Models for Monitoring the Proection of Children’s Rights, Meeting Report, Florence.
Hassall, I. (1992) The New Zealand Commissioner for Children: Some Relevant
Experiences, Adelaide.
Hassall, I. and Maxwell, G.(1992) A Children’s Rights Approach to Custody and
Access:Time for a Radical Re-think. Wellington.
Hassall, I. and Wood,B. (1994) Going to Court. Being a Witness, Wellington.
Hassall, I. (1995) The Commissioner for Children in New Zealand, New Zealand Law
Society (and others) Seminar, Wellington.
Hassall, I. (1995) The Office of Commissioner for Children in New Zealand, Bristol.
Hassall, I. (2001) No Place for Children: Putting Children in the Policy-Making
Environment, in Gollop, M. and McCormack, J. Children and Young Peoples’
Fourth Child and Family Conference.

Hassall, I. (1992) A Commissioner for Children.The New Zealand Experience, Canberra.
Henaghan, I.A (1994) The 1989 United Nations Convention on the Rights of the
Child, Rights and Responsibilities, papers from the International Year of the Family
Hendricks, Anne, Children’s Views on Parenting, Wellington 1997.
Jamison, A. and Maxwell, G., (1994) Who Cares for Kids? Wellington.
Kerslake, A. (1999) Fathers Who Care: Partners in Parenting – Children’s Views, Wellington.
Kerslake, A. (1999) Children’s Views, OCC in association with Save the Children,
Langley, J. (1993) Alternative Methods of Managing Children, Wellington.
Maxwell, G. (1993) Physical Punishment in the Home in New Zealand, Wellington.
Maxwell, G. and Robertson, J. (1995) Child Offenders. A Report to the Ministers of
Justice, Police and Social Welfare, Wellington.
Maxwell, G. and Carroll-Lind, J. (1997) The Impact of Bullying on Children, Wellington,
Maxwell,G. and Hassall, I. and Robertson, J. (1991) Toward a Child and Family Policy
for New Zealand, Wellington.
Maxwell, G., Robertson, J., Thom, A. and Walker,B. (1995) Researching Care and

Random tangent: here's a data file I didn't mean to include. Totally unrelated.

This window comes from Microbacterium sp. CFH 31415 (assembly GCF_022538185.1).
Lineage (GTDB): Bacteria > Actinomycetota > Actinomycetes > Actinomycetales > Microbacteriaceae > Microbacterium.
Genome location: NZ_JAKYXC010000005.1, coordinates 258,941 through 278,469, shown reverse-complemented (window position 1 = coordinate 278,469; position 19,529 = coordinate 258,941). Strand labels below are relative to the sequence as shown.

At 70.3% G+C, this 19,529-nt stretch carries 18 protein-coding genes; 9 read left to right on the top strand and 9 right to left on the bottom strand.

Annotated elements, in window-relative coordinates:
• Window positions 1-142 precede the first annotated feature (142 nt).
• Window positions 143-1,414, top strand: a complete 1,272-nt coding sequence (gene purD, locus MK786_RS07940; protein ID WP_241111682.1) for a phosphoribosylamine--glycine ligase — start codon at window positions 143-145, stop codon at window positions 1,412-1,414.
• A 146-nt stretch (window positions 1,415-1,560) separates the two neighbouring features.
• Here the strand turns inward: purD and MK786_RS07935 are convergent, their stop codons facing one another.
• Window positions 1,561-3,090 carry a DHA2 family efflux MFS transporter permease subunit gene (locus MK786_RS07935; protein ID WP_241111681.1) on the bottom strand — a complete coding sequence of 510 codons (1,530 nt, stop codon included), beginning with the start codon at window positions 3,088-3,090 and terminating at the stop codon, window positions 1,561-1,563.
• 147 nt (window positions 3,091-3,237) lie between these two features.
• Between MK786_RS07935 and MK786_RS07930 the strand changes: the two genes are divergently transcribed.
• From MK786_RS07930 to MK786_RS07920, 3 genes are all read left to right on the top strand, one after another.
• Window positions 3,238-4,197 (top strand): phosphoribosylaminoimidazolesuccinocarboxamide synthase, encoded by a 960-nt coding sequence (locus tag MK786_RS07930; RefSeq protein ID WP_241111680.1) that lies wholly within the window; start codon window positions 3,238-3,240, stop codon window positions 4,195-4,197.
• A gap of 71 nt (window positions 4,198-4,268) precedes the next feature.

Protection. A Proposal for a Study of Interventions under the CYPF Act 1989, OCC
and Social Policy Agency.
Maxwell, G. and Shepherd, P. (1997) Focus on Children – The Particular Needs of
Maori Children in South Canterbury, Wellington.
Maxwell, G. and Roberston, J. (1992) Statistics in the First Year, Wellington.
McClay, R. (1999) Issues, Implications and Recommendations – Young People in Adult
Prisons, Child and Family Policy Conference, Dunedin.
New Zealand Council of Christian Social Service, Child Poverty in Aoteoroa/New
Zealand, Wellington, 1994.
New Zealand Ministry of Foreign Affairs and Trade(1997) Convention on the Rights
of the Child. Presentation of the Initial Report of the Government of New Zealand.
O’Reilly, L., Counsell, A. and Geddis, D. (1998) A. Proposal for a National
Comprehensive Child Mortality Review System for New Zealand, Wellington.
O’Reilly, L. (1996) The Concept of Social Work in Schools, Wellington.
O’Reilly, L. (1997) Look Back – Step Forward: Everyone an Advocate for Children,
O’Reilly, L. (1997) Children’s Rights: The Next Step, Brisbane.
O’Reilly, L. (1996) Advocating for Children:The Role of the Commissioner for Children,
Report on the Adequacy of the Youth Justice Provisions in the CYPF Act 1989, Wellington,
Report of an Inquiry into the Strip-searching of Students at Hastings Boys High School,
Wellington 1991.
Report of the Commissioner of Children on Complaints of Violence at St Stephen’s School,
Wellington, 1998.

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Report of the Commissioner for Children on Special Education, Wellington, 1996.
Robertson, J. (1994) The Cost of Children: A Review of the Literature, Wellington.
Social Policy Agency, Children in New Zealand in the 1990s: A Response to the World
Summit for Children, Wellington, 1995
Social Policy Agency, (1995) Report on Children in New Zealand in the 1990s, Wellington.
Trapski, P. (1991) (Ed.) Trapski’s Family Law, Wellington.
The Government’s Response to the Report of the Ministerial Review Team, 1992.
The Ministerial Review of the Implementation of the Children, Young Persons and their
Families Act, Wellington, 1992.
Wood, B. (1992) Care and Protection Resource Panels, Wellington.
Wood, B. and Hassall I., (1992) Minimising the Risk of Sexual Abuse of Children in
Early Childhood Services, Wellington.
Wood B. and Smith M. (1993) Protecting Children from Abuse: Guidelines for
Organizations Working with Children, Wellington.
Young People and Their Rights, Children, No. 11, 1993.
Young People in Police Cells, Report to the Minister of Social Welfare and Commissioner
for Police, Wellington, 1997.
Atkin,G. (1993) An Independent Voice for Children, Butterworth’s Family Law Journal,
Brickell,J. Lytollis, S. and McBurney, J. (2001) Children’s Day 2000 – Realising An
Idea Whose Time Has Come, Social Work Now, August.
Bryan, B. (2001) Puato te Ata Tu – How Bright is the Light?, Children, March.